Active non-transparent ETFs (ANTs) could be just the refresher active management needs to regain lost luster in this new era of funds investing.
Mutual fund companies wanting to get into the ETF game now have the ability to offer their brand of active management in an ETF wrapper without having to lift up the hood every day to show the intricacies of their strategy.
With more traditional mutual funds eyeing the ETF space but remaining reluctant to give up their secret sauce under the transparency of the ETF investment vehicle, many are looking into non-transparent exchange traded products as a way to combine the best of two worlds.
“A nontransparent ETF is an exchange-traded fund that — unlike traditional ETFs — would not disclose what its actual holdings are on a daily basis,” reports CNBC. “Instead, some non-transparent ETFs will publish a portfolio with other stocks that is representative of the underlying strategy. Other nontransparent ETFs will make their holdings available without giving the away the exact weighting of each holding.”
The semi-transparent nature should help issuers protect their managers’ investment style from potential front-runners that would seek to undercut the more transparent nature of the ETF investment structure.
Through these semi-transparent or non-transparent ETF structures, money managers will feel more open to adapting traditional fund strategies into the more efficient ETF wrapper, potentially opening the start of a greater transformation in the fund industry as more active managers consider ETFs.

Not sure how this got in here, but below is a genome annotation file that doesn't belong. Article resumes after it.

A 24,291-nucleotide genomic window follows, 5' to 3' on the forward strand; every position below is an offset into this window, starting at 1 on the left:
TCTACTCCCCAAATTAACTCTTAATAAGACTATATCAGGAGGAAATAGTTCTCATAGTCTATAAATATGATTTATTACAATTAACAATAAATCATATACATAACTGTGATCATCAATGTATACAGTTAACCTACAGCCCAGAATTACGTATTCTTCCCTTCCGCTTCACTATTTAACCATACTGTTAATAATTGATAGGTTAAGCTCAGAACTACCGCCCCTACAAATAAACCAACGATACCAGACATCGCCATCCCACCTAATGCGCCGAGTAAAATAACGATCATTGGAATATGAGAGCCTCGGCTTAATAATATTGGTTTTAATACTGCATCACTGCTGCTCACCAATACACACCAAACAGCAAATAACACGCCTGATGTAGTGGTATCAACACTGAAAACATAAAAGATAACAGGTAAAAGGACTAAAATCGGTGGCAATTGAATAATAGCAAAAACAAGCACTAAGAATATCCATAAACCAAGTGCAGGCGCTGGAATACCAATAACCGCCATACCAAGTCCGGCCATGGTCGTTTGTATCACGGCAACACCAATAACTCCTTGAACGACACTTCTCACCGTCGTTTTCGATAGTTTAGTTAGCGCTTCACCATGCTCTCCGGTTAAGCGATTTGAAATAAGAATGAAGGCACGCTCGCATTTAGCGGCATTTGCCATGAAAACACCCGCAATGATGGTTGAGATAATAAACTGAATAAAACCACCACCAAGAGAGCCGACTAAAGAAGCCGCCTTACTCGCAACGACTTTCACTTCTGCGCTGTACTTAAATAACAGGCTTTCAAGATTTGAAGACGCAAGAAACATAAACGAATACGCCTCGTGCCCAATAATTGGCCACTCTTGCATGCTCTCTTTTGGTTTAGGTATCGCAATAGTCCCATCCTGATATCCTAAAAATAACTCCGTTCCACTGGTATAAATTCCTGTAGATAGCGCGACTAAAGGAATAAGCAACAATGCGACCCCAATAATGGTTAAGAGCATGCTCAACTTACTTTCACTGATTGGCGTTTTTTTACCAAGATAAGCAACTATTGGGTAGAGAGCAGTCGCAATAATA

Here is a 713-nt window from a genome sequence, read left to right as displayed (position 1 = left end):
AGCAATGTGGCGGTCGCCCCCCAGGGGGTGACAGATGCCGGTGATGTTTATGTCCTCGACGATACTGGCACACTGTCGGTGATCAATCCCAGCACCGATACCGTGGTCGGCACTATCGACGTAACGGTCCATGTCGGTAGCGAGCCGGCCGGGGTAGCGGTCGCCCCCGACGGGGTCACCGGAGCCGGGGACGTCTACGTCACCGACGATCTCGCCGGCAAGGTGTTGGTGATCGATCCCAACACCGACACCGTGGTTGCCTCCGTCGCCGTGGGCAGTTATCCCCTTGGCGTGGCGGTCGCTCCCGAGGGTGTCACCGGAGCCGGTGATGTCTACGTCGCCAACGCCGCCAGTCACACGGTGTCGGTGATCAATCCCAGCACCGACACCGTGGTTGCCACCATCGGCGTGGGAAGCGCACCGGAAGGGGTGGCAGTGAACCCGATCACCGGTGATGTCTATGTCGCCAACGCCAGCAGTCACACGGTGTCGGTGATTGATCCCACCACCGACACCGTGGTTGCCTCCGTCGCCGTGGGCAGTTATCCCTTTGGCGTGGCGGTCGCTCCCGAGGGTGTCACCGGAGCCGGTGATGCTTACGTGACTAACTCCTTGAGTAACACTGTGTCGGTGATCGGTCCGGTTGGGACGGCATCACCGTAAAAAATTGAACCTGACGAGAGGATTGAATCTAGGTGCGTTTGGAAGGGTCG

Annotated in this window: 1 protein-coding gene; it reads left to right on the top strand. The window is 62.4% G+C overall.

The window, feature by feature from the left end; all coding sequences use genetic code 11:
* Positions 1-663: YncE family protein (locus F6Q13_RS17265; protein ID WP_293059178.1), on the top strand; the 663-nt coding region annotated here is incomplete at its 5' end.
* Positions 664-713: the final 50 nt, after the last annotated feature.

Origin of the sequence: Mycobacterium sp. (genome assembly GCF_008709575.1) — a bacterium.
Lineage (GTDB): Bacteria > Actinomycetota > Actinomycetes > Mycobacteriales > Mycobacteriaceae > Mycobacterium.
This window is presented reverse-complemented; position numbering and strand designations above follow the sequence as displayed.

“Previously, traditional mutual-fund managers have been hesitant to put their strategies into ETFs because they were afraid others would learn how they are trying to get their edge versus the broader market,” according to CNBC. “However, actively managed equity mutual funds have been losing assets for 14 straight years as investors allocate more money towards ETFs. These new, nontransparent ETFs could finally bring the active manager up to par with traditional ETFs, but it could take some time before people embrace the idea.”
Data confirm ANTs could be the next big thing in the fund industry because there’s a big pie of assets out there that could flow to these products.
“Actively managed U.S. equity mutual funds have lost more than $1.6 trillion in assets under management since 2006, data from Morningstar Direct shows. In that time, ETFs have seen inflows of just over $1 trillion,” reports CNBC.
For more on active strategies, visit our Active ETFs Channel.
The opinions and forecasts expressed herein are solely those of Tom Lydon, and may not actually come to pass. Information on this site should not be used or construed as an offer to sell, a solicitation of an offer to buy, or a recommendation for any product.